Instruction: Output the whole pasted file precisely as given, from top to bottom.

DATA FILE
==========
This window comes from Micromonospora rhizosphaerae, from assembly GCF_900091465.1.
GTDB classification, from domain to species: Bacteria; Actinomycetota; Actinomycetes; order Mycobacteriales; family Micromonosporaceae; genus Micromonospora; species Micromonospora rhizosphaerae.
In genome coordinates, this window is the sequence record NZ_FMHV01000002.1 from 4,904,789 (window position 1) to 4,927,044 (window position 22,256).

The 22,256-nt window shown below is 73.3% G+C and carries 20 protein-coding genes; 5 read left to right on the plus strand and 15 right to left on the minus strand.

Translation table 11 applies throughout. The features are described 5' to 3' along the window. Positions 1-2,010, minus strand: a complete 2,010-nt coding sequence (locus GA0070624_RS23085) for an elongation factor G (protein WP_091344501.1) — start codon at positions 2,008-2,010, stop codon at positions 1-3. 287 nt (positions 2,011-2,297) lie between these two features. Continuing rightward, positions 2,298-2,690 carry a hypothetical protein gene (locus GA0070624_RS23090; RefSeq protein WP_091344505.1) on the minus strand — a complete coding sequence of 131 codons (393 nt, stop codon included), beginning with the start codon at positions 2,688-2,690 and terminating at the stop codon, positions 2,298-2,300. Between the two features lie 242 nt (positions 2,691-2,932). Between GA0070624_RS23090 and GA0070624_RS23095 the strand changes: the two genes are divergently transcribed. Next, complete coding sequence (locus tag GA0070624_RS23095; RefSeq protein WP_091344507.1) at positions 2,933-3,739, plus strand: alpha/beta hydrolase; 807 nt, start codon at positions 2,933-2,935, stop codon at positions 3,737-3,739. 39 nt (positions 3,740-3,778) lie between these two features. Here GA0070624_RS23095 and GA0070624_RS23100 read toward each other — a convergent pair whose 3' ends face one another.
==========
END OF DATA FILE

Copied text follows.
This window comes from Micromonospora rhizosphaerae, from assembly GCF_900091465.1.
GTDB classification, from domain to species: Bacteria; Actinomycetota; Actinomycetes; order Mycobacteriales; family Micromonosporaceae; genus Micromonospora; species Micromonospora rhizosphaerae.
In genome coordinates, this window is the sequence record NZ_FMHV01000002.1 from 4,904,789 (window position 1) to 4,927,044 (window position 22,256).

The 22,256-nt window shown below is 73.3% G+C and carries 20 protein-coding genes; 5 read left to right on the plus strand and 15 right to left on the minus strand.

Translation table 11 applies throughout. The features are described 5' to 3' along the window. Positions 1-2,010, minus strand: a complete 2,010-nt coding sequence (locus GA0070624_RS23085) for an elongation factor G (protein WP_091344501.1) — start codon at positions 2,008-2,010, stop codon at positions 1-3. 287 nt (positions 2,011-2,297) lie between these two features. Continuing rightward, positions 2,298-2,690 carry a hypothetical protein gene (locus GA0070624_RS23090; RefSeq protein WP_091344505.1) on the minus strand — a complete coding sequence of 131 codons (393 nt, stop codon included), beginning with the start codon at positions 2,688-2,690 and terminating at the stop codon, positions 2,298-2,300. Between the two features lie 242 nt (positions 2,691-2,932). Between GA0070624_RS23090 and GA0070624_RS23095 the strand changes: the two genes are divergently transcribed. Next, complete coding sequence (locus tag GA0070624_RS23095; RefSeq protein WP_091344507.1) at positions 2,933-3,739, plus strand: alpha/beta hydrolase; 807 nt, start codon at positions 2,933-2,935, stop codon at positions 3,737-3,739. 39 nt (positions 3,740-3,778) lie between these two features. Here GA0070624_RS23095 and GA0070624_RS23100 read toward each other — a convergent pair whose 3' ends face one another.